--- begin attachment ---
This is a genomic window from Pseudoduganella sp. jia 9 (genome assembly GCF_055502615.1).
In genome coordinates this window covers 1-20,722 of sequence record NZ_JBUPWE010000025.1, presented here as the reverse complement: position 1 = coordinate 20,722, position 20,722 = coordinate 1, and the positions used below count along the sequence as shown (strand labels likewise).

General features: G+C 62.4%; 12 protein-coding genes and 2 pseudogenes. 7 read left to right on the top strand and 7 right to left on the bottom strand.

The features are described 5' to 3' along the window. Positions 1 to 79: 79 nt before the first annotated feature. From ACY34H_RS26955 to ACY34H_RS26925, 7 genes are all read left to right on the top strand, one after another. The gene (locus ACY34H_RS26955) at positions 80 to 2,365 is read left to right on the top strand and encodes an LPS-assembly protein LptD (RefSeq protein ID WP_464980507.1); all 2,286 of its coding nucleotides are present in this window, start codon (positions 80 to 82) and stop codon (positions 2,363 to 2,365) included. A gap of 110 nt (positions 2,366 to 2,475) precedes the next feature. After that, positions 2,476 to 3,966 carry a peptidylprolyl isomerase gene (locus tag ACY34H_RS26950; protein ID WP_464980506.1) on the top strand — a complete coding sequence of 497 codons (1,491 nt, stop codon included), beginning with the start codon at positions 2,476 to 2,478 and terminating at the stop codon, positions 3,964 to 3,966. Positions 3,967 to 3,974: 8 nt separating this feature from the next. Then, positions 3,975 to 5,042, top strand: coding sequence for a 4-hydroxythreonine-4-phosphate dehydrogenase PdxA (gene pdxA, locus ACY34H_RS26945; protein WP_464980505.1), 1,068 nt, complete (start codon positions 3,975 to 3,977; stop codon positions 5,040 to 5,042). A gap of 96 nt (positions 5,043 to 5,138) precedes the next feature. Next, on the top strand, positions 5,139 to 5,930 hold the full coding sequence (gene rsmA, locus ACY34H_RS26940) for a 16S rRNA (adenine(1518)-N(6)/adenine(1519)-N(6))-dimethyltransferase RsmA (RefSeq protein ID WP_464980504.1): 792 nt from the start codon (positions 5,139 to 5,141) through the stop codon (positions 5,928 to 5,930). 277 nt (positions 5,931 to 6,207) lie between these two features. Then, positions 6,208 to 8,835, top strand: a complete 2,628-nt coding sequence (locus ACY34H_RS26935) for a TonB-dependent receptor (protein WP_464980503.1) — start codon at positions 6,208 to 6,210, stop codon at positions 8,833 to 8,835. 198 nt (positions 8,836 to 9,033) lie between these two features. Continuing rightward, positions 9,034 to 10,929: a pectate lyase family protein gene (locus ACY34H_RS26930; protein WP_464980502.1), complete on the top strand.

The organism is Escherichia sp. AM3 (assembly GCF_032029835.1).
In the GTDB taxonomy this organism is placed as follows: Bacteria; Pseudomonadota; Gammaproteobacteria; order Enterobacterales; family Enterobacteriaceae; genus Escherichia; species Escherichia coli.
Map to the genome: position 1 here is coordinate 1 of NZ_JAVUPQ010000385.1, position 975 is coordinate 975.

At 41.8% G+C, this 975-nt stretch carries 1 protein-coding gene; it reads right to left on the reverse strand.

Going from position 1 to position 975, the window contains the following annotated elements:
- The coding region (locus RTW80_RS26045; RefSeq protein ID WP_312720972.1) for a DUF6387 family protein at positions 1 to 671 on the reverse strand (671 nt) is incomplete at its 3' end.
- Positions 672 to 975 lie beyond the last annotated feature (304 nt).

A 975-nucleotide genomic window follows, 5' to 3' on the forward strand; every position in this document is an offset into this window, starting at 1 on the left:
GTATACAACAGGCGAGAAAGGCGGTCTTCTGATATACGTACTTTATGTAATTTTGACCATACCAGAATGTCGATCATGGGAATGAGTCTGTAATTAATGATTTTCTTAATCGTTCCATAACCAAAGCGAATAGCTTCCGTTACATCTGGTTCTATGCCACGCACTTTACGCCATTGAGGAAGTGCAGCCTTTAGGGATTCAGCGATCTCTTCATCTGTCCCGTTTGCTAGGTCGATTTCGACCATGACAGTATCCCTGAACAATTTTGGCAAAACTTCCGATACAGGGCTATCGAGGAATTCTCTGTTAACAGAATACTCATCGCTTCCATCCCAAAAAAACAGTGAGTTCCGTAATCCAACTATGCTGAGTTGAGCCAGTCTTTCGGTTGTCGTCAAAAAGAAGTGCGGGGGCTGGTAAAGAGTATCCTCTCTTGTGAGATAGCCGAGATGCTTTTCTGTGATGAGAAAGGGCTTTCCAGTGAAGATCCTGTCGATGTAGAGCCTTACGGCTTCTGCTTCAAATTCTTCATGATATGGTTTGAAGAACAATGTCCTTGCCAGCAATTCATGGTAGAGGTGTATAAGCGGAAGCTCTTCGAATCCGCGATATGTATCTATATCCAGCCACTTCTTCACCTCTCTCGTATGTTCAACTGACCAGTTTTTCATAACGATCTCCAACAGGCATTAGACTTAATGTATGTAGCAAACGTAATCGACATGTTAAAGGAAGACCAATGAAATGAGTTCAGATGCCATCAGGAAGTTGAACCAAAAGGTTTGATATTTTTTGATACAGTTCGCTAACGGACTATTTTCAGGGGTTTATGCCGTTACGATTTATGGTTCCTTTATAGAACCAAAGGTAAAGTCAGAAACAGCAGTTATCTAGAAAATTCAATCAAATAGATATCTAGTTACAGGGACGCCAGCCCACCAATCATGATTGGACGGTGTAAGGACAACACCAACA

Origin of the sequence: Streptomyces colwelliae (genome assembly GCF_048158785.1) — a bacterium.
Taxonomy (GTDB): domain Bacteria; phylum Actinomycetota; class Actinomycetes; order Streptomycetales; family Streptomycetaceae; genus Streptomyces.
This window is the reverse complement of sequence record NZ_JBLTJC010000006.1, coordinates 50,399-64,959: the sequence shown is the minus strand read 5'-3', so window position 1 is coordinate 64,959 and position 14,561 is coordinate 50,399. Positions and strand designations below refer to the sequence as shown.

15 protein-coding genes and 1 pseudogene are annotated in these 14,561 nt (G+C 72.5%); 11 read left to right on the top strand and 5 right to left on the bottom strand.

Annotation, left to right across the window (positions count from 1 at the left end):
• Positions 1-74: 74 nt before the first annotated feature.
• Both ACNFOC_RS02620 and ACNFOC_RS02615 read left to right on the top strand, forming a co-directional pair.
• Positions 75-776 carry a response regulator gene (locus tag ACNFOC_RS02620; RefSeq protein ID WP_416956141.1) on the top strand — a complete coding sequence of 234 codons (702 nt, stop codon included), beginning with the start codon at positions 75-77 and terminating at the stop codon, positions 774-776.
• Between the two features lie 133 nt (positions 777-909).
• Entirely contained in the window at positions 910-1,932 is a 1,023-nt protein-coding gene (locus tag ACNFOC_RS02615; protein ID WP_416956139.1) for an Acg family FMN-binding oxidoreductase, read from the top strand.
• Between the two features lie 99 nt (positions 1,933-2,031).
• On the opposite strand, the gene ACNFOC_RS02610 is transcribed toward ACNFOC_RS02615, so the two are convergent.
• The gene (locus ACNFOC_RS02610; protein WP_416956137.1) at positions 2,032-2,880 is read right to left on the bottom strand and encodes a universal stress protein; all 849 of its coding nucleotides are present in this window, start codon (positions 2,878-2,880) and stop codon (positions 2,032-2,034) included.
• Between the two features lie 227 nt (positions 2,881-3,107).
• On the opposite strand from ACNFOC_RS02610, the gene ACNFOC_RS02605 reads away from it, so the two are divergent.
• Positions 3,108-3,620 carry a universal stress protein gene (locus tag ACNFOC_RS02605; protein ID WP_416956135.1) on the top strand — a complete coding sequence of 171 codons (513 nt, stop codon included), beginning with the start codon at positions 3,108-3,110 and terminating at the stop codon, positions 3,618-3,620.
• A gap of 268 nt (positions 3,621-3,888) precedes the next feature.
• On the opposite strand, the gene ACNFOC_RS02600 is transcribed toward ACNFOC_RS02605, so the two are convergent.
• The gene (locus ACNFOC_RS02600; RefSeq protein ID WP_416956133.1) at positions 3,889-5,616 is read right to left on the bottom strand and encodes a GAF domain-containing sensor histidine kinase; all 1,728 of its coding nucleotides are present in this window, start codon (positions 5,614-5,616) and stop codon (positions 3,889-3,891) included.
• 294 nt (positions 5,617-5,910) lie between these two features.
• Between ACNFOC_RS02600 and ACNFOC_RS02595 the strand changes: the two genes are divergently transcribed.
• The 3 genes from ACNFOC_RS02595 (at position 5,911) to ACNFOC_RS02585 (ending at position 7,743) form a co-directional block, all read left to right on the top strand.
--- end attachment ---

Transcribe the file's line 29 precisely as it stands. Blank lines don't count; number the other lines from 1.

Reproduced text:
• Positions 3,108-3,620 carry a universal stress protein gene (locus tag ACNFOC_RS02605; protein ID WP_416956135.1) on the top strand — a complete coding sequence of 171 codons (513 nt, stop codon included), beginning with the start codon at positions 3,108-3,110 and terminating at the stop codon, positions 3,618-3,620.